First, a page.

happening if we had remained vigilant,
understood the importance of individual
rights, and refused to accept that the
sacrifice of liberty is justified by a “need”
for security—even if it’s just “now and

As Americans, we must confront
our irrational fears if we are to turn the
current tide against the steady erosion
of our freedoms. Fear is the enemy. The
confusing admonition to “fear only fear
itself” does not help. Instead, we must
battle against irrational fear and refuse
to succumb to it.

Fortunately, there is always a
remnant who longs for truly limited
government, maintaining a belief in
the rule of law combined with a deep
conviction that free people and a government
bound by a Constitution are
the most advantageous form of government.
They recognize this idea as
the only practical way for prosperity
to be spread to the maximum number
of people, while promoting peace and
security. Their thoughts are dominated
by a different and more powerful word:

If we intend to use the word “freedom”
in an honest way, we should
have the simple integrity to give it real
meaning: freedom is living without government

If we hope to remain free, we must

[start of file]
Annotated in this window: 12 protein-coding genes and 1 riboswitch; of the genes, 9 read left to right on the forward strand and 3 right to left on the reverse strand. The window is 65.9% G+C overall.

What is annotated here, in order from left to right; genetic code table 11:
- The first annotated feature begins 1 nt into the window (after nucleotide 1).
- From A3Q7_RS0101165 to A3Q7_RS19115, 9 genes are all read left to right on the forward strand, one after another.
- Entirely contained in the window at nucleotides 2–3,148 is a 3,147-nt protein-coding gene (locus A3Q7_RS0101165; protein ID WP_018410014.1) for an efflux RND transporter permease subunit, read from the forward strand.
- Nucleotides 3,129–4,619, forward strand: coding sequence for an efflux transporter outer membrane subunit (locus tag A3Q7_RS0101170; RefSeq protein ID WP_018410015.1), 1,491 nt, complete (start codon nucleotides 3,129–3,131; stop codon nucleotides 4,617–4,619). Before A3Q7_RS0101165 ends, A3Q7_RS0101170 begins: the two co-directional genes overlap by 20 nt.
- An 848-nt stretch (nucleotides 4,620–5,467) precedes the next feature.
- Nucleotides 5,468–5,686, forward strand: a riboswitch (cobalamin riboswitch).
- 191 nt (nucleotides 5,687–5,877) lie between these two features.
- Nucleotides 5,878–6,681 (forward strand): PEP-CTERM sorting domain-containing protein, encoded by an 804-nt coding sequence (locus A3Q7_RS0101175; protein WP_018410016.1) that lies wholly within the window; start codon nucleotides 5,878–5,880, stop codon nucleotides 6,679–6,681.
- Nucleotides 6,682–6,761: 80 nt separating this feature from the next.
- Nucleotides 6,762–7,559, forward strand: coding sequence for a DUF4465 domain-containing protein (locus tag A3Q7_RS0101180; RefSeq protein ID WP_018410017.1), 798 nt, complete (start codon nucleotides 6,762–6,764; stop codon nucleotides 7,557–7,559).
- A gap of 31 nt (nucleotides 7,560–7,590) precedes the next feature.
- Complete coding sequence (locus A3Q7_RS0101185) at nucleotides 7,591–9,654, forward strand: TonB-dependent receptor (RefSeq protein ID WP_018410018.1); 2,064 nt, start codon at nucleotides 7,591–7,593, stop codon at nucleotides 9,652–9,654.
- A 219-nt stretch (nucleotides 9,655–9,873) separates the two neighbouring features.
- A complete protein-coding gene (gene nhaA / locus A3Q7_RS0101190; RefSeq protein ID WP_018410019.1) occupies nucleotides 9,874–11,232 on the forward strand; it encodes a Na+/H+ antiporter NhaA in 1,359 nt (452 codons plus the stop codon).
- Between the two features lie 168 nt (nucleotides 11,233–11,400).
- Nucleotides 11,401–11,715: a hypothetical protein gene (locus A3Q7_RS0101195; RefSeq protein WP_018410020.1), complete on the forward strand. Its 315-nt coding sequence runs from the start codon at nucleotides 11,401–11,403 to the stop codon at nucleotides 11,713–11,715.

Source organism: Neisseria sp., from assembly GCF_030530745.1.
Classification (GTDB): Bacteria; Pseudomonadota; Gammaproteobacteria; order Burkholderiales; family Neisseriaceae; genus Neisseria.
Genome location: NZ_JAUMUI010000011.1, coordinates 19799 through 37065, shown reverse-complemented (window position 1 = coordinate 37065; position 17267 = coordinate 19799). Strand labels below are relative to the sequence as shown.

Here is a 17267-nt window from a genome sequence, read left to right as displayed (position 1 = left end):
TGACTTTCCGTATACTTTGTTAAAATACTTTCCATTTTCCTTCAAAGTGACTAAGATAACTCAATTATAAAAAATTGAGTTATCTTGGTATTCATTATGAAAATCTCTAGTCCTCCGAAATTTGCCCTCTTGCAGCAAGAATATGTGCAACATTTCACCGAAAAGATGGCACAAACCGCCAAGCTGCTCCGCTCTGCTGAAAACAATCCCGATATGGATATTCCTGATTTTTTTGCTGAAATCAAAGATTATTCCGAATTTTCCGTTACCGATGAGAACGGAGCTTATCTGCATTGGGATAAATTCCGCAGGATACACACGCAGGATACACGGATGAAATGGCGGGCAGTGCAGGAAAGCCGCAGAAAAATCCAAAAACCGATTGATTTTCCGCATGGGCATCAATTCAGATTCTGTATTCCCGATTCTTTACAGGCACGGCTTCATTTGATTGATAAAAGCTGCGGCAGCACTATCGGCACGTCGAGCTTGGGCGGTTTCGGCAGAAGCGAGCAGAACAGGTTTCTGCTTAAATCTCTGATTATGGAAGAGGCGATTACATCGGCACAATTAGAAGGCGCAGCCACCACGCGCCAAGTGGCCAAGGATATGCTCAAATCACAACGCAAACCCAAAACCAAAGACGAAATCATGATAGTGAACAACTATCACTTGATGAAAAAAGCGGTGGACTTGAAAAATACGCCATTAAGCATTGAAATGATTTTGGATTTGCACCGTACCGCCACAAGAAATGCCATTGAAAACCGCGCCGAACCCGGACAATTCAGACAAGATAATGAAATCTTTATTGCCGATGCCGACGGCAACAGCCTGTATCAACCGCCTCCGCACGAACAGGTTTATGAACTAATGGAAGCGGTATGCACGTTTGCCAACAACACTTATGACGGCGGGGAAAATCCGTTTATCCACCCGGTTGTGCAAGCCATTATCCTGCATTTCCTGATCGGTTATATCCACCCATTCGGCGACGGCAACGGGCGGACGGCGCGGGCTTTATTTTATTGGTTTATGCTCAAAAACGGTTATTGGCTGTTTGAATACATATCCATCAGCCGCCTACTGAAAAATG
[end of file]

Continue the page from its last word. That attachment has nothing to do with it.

cut through the fog of rhetoric and
attach concrete meanings to the words
politicians often use to deceive us. We
must reassert that America is a republic,
not a democracy, and remind ourselves
that the Constitution places limits on
government that no majority can overrule.
We must resist any use of the word
“freedom” to describe state action. We
must also teach these truths to our

Freedom is not defined by safety.
Freedom is defined by the ability of
citizens to live without government
interference. Government cannot create
a world without risks, nor would
we really wish to live in such a fictional
place. Only a totalitarian society would
even claim absolute safety as a worthy
ideal because it would require total state
control over its citizens’ lives. Liberty
has meaning only if we still believe
in it when terrible things happen and
a governmental false security blanket
beckons. Self-reliance and self-defense
are American virtues; trembling reliance
on the illusion of government-provided
security is not.

Many, if not most, homeschoolers
have fought on some level for the freedom
to teach their own children.
Most have had to stand against a
tide of disapproval from friends and
family. Some parents have dealt with
strife in their church over the issue.
Too many have been questioned by
local authorities who don’t understand
the limits of their jurisdiction;
some have withstood the scrutiny of
state and federal laws, courts, and law
enforcement who have overstepped
their constitutional bounds. Still
others have suffered fines, imprisonment,
and separation from their
children at the hands of a government
that claims to be “protecting”
the children. All homeschoolers
have tasted a morsel of freedom that
many others still can’t comprehend.
Homeschooling parents still regularly
face questions such as, “Can
you do that?” “Do they let you do
that?” “Is that legal?” It all comes
down to a proper understanding of